Trophy Hunter Who Kills Endangered Elephants And Lions ‘Eaten By Crocodiles’

Apart from their numerous other desires and passions in life, some people find excitement in hunting and killing innocent animals.

Bloodthirsty or profit-driven, or both, many hunters find pleasure in it, something which cannot be justified in any way. Hunting should never be considered an acceptable, wholesome activity, as it lacks all characteristics of a sport.

Poaching is a serious problem in many parts of Africa. It has terrible consequences on the long-term survival of wild animals, and it often contributes to the decreasing numbers of endangered species.

Hunters enter reserves and sanctuaries to hunt animals for specific valuable parts, like the ivory horns of elephants and rhinos.

Legal hunting, or trophy hunting, done primarily for amusement and sport, is a big issue as well. It has burgeoned into a billion-dollar, profit-driven industry, and is allowed in many countries in sub-Saharan Africa, with varying degrees of transparency and control.

Animal psychologist Gay Bradshaw maintains that poachers don’t just kill animals, but they also traumatize them.

Animals end up desperate and threatened by people who invade their homes, whether to cut off and sell parts of their bodies or to set up cities, and they start to lash out and struggle for survival.

They won’t stay still while hunters walk into their territory and attempt to kill them. In some cases, the hunters become the hunted.

A few years ago, a popular trophy hunter from South Africa ended up eaten by crocodiles in Zimbabwe.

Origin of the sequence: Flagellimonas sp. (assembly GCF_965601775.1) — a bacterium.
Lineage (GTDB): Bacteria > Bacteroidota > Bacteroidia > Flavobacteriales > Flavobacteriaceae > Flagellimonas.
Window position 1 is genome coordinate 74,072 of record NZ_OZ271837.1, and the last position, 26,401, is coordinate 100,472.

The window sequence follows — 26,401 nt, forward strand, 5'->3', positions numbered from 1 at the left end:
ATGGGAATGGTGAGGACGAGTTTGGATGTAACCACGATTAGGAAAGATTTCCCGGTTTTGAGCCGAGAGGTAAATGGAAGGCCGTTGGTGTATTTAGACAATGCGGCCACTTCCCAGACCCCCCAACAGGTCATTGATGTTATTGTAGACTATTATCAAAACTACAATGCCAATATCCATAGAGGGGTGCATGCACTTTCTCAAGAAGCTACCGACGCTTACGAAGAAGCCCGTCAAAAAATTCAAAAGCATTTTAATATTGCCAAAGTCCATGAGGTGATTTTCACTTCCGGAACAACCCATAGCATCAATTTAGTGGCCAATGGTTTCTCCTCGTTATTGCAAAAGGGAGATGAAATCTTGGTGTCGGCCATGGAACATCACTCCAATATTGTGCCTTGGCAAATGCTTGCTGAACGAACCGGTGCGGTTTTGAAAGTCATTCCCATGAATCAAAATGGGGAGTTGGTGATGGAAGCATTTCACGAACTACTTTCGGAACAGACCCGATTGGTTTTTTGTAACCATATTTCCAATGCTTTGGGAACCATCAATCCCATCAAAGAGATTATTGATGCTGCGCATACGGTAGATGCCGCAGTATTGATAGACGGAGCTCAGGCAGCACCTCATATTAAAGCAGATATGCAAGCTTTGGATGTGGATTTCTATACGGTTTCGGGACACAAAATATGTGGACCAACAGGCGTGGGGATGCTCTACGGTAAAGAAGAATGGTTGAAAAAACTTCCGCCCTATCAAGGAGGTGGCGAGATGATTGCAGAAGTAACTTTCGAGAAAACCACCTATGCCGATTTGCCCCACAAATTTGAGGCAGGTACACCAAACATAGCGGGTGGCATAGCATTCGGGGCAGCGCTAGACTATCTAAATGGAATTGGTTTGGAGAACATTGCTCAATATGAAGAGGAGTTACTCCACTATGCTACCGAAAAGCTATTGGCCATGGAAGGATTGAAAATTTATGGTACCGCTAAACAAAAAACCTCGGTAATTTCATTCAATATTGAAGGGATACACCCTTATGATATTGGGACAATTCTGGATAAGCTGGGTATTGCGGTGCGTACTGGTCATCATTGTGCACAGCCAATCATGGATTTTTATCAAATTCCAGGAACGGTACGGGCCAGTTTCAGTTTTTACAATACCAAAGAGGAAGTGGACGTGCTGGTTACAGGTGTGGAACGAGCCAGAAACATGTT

Back in 2017, Scott van Zyl, a hunter from South Africa, went missing while he was on a hunting trip. Famous for arranging hunting trips for clients from abroad, it is believed that he was killed by crocodiles on the bank of Limpopo river.

He was escorted by a pack of dogs and a Zimbabwean tracker, but the duo went in the opposite direction, into the bush. The dogs returned to their camp without van Zyl, who had left his belongings inside the truck.

Helicopters, trackers, and divers tried to find him, and rescue teams were sent in as well. At last, his tracks led to the bank of the river, and his backpack was found there.

Human remains are believed to have been found inside two crocodiles in the river, and they were tested by forensics to examine if they belong to van Zyl.

According to his website, he has successfully finished many hunts, listing elephants, the blue duiker, buffalo, rhino, lions, leopards, and antelopes as his target animals.

In July 2019, a group of poachers who infiltrated themselves into reserves in South Africa to hunt rhinoceros had a similar fate.

In the early hours of the following morning, people found their weapons, shoes, and some of their clothes, as well as human remains after they have been torn apart by a pack of lions.

Three pairs of shoes were discovered on the scene, but only one human head. Although human casualties are sad and disturbing, hunters and poachers responsible for the deliberate murders of endangered species for financial gain or pleasure need to be stopped.

There are many similar stories of poachers who had eventually become prey. Animals will fight back to survive and save their lives. Yet, we can all contribute and ensure the wellbeing of animals.

There are many organizations that struggle to protect endangered and important species worldwide, and we can all support them in order to put an end to these inhumane practices.

The largest animal rights organization in the world, PETA (People for the Ethical Treatment of Animals, advises:

“Before you support a “wildlife” or “conservation” group, ask about its position on hunting. 

To combat hunting in your area, post “no hunting” signs on your land, join or form an anti-hunting organization, protest organized hunts, and spread deer repellent or human hair (from barbershops) in hunting areas.”


“Educate others about hunting, encourage your legislators to enact or enforce wildlife-protection laws, and insist that nonhunters be equally represented on the staffs of wildlife agencies.”